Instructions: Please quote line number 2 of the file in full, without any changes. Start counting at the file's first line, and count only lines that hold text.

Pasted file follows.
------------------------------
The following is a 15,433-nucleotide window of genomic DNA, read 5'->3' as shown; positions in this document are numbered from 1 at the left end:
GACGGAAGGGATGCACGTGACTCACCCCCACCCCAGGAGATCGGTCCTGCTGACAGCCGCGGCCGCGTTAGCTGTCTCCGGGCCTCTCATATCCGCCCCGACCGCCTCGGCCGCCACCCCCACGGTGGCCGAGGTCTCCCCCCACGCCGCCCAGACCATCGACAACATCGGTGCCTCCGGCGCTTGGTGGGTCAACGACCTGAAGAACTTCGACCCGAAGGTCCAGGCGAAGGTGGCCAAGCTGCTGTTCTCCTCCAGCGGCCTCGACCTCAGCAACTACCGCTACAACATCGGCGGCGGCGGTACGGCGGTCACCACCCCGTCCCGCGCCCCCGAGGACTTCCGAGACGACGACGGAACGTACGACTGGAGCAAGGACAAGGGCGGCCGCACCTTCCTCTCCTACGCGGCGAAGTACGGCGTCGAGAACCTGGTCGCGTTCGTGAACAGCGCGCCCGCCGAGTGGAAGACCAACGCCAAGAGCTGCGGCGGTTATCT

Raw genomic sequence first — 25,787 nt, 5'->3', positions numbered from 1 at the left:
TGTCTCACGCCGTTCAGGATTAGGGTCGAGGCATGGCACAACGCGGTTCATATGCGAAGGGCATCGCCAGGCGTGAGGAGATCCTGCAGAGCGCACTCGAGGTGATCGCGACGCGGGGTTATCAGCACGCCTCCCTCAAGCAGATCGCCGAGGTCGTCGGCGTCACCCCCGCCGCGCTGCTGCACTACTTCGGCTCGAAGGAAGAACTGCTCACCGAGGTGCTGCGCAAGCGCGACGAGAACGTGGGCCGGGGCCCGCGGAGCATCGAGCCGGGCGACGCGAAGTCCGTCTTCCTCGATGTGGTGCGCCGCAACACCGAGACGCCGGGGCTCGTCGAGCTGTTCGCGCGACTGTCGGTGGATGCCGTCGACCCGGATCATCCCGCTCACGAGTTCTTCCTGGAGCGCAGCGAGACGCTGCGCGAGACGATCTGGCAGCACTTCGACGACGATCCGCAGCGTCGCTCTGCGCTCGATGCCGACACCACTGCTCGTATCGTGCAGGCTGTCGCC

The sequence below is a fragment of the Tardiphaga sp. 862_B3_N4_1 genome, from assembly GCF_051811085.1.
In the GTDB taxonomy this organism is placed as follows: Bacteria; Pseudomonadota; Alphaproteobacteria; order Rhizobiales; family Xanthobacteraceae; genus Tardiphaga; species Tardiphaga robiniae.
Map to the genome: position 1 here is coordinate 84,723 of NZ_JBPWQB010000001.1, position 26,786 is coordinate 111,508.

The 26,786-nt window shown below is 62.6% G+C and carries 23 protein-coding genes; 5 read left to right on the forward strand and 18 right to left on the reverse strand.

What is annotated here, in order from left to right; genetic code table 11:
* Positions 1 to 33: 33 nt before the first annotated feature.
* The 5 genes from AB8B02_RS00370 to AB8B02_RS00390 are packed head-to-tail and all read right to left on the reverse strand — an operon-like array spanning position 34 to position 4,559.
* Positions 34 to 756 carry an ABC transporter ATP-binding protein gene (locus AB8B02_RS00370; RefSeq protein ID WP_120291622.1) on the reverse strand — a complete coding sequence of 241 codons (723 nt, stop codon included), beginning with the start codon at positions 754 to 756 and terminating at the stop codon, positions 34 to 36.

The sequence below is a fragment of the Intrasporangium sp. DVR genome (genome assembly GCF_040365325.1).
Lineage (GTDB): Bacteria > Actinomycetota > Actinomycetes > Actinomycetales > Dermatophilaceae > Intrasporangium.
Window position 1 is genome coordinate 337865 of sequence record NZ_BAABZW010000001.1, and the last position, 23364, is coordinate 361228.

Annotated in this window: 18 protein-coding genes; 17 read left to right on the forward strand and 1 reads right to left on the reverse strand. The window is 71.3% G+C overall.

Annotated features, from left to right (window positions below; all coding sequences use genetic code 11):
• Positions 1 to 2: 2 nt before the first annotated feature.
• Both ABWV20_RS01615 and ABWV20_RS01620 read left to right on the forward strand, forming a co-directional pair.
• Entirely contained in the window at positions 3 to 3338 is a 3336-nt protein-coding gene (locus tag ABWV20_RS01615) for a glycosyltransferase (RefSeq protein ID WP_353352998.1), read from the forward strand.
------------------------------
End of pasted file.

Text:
GACGGAAGGGATGCACGTGACTCACCCCCACCCCAGGAGATCGGTCCTGCTGACAGCCGCGGCCGCGTTAGCTGTCTCCGGGCCTCTCATATCCGCCCCGACCGCCTCGGCCGCCACCCCCACGGTGGCCGAGGTCTCCCCCCACGCCGCCCAGACCATCGACAACATCGGTGCCTCCGGCGCTTGGTGGGTCAACGACCTGAAGAACTTCGACCCGAAGGTCCAGGCGAAGGTGGCCAAGCTGCTGTTCTCCTCCAGCGGCCTCGACCTCAGCAACTACCGCTACAACATCGGCGGCGGCGGTACGGCGGTCACCACCCCGTCCCGCGCCCCCGAGGACTTCCGAGACGACGACGGAACGTACGACTGGAGCAAGGACAAGGGCGGCCGCACCTTCCTCTCCTACGCGGCGAAGTACGGCGTCGAGAACCTGGTCGCGTTCGTGAACAGCGCGCCCGCCGAGTGGAAGACCAACGCCAAGAGCTGCGGCGGTTATCT